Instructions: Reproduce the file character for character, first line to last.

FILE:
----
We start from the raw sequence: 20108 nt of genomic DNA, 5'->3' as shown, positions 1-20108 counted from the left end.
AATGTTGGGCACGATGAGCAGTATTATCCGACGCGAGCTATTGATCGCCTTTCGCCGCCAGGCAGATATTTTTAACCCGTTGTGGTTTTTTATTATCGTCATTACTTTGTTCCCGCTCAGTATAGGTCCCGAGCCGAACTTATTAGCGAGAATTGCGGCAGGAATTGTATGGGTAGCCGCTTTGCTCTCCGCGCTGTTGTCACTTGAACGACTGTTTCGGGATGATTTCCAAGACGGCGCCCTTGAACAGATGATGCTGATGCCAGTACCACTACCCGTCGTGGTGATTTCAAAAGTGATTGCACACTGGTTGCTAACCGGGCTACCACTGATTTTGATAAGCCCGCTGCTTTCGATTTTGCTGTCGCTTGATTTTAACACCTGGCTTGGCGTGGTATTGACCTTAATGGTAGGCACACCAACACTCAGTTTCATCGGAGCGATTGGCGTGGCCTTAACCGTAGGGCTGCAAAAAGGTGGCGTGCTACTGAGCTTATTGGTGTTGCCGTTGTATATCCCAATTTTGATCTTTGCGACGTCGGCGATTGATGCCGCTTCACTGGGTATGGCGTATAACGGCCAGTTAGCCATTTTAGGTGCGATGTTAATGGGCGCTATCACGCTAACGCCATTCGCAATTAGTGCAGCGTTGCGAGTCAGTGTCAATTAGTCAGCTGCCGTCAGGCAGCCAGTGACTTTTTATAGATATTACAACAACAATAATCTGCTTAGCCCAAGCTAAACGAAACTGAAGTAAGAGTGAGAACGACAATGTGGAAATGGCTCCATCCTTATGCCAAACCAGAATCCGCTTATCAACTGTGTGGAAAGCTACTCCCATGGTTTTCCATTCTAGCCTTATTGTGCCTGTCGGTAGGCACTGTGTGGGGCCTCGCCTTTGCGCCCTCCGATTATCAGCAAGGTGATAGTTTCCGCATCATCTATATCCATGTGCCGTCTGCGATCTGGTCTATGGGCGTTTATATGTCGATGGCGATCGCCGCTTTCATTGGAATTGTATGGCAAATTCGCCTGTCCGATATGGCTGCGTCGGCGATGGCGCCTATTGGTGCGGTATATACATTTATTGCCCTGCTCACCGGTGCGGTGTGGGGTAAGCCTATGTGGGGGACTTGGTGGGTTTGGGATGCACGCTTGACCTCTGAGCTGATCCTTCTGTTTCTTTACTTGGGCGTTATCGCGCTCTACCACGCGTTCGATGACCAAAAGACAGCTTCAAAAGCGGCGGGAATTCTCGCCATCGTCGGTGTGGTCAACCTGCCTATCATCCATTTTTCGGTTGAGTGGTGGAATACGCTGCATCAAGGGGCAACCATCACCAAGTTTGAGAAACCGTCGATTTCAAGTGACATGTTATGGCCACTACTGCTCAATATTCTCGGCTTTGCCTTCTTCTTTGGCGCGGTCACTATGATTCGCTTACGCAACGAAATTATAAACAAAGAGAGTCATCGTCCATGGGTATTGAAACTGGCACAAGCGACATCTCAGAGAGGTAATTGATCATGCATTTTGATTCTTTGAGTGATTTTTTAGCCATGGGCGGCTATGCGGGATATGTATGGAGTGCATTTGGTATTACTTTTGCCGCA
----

We start from the raw sequence: 20108 nt of genomic DNA, 5'->3' as shown, positions 1-20108 counted from the left end.
AATGTTGGGCACGATGAGCAGTATTATCCGACGCGAGCTATTGATCGCCTTTCGCCGCCAGGCAGATATTTTTAACCCGTTGTGGTTTTTTATTATCGTCATTACTTTGTTCCCGCTCAGTATAGGTCCCGAGCCGAACTTATTAGCGAGAATTGCGGCAGGAATTGTATGGGTAGCCGCTTTGCTCTCCGCGCTGTTGTCACTTGAACGACTGTTTCGGGATGATTTCCAAGACGGCGCCCTTGAACAGATGATGCTGATGCCAGTACCACTACCCGTCGTGGTGATTTCAAAAGTGATTGCACACTGGTTGCTAACCGGGCTACCACTGATTTTGATAAGCCCGCTGCTTTCGATTTTGCTGTCGCTTGATTTTAACACCTGGCTTGGCGTGGTATTGACCTTAATGGTAGGCACACCAACACTCAGTTTCATCGGAGCGATTGGCGTGGCCTTAACCGTAGGGCTGCAAAAAGGTGGCGTGCTACTGAGCTTATTGGTGTTGCCGTTGTATATCCCAATTTTGATCTTTGCGACGTCGGCGATTGATGCCGCTTCACTGGGTATGGCGTATAACGGCCAGTTAGCCATTTTAGGTGCGATGTTAATGGGCGCTATCACGCTAACGCCATTCGCAATTAGTGCAGCGTTGCGAGTCAGTGTCAATTAGTCAGCTGCCGTCAGGCAGCCAGTGACTTTTTATAGATATTACAACAACAATAATCTGCTTAGCCCAAGCTAAACGAAACTGAAGTAAGAGTGAGAACGACAATGTGGAAATGGCTCCATCCTTATGCCAAACCAGAATCCGCTTATCAACTGTGTGGAAAGCTACTCCCATGGTTTTCCATTCTAGCCTTATTGTGCCTGTCGGTAGGCACTGTGTGGGGCCTCGCCTTTGCGCCCTCCGATTATCAGCAAGGTGATAGTTTCCGCATCATCTATATCCATGTGCCGTCTGCGATCTGGTCTATGGGCGTTTATATGTCGATGGCGATCGCCGCTTTCATTGGAATTGTATGGCAAATTCGCCTGTCCGATATGGCTGCGTCGGCGATGGCGCCTATTGGTGCGGTATATACATTTATTGCCCTGCTCACCGGTGCGGTGTGGGGTAAGCCTATGTGGGGGACTTGGTGGGTTTGGGATGCACGCTTGACCTCTGAGCTGATCCTTCTGTTTCTTTACTTGGGCGTTATCGCGCTCTACCACGCGTTCGATGACCAAAAGACAGCTTCAAAAGCGGCGGGAATTCTCGCCATCGTCGGTGTGGTCAACCTGCCTATCATCCATTTTTCGGTTGAGTGGTGGAATACGCTGCATCAAGGGGCAACCATCACCAAGTTTGAGAAACCGTCGATTTCAAGTGACATGTTATGGCCACTACTGCTCAATATTCTCGGCTTTGCCTTCTTCTTTGGCGCGGTCACTATGATTCGCTTACGCAACGAAATTATAAACAAAGAGAGTCATCGTCCATGGGTATTGAAACTGGCACAAGCGACATCTCAGAGAGGTAATTGATCATGCATTTTGATTCTTTGAGTGATTTTTTAGCCATGGGCGGCTATGCGGGATATGTATGGAGTGCATTTGGTATTACTTTTGCCGCA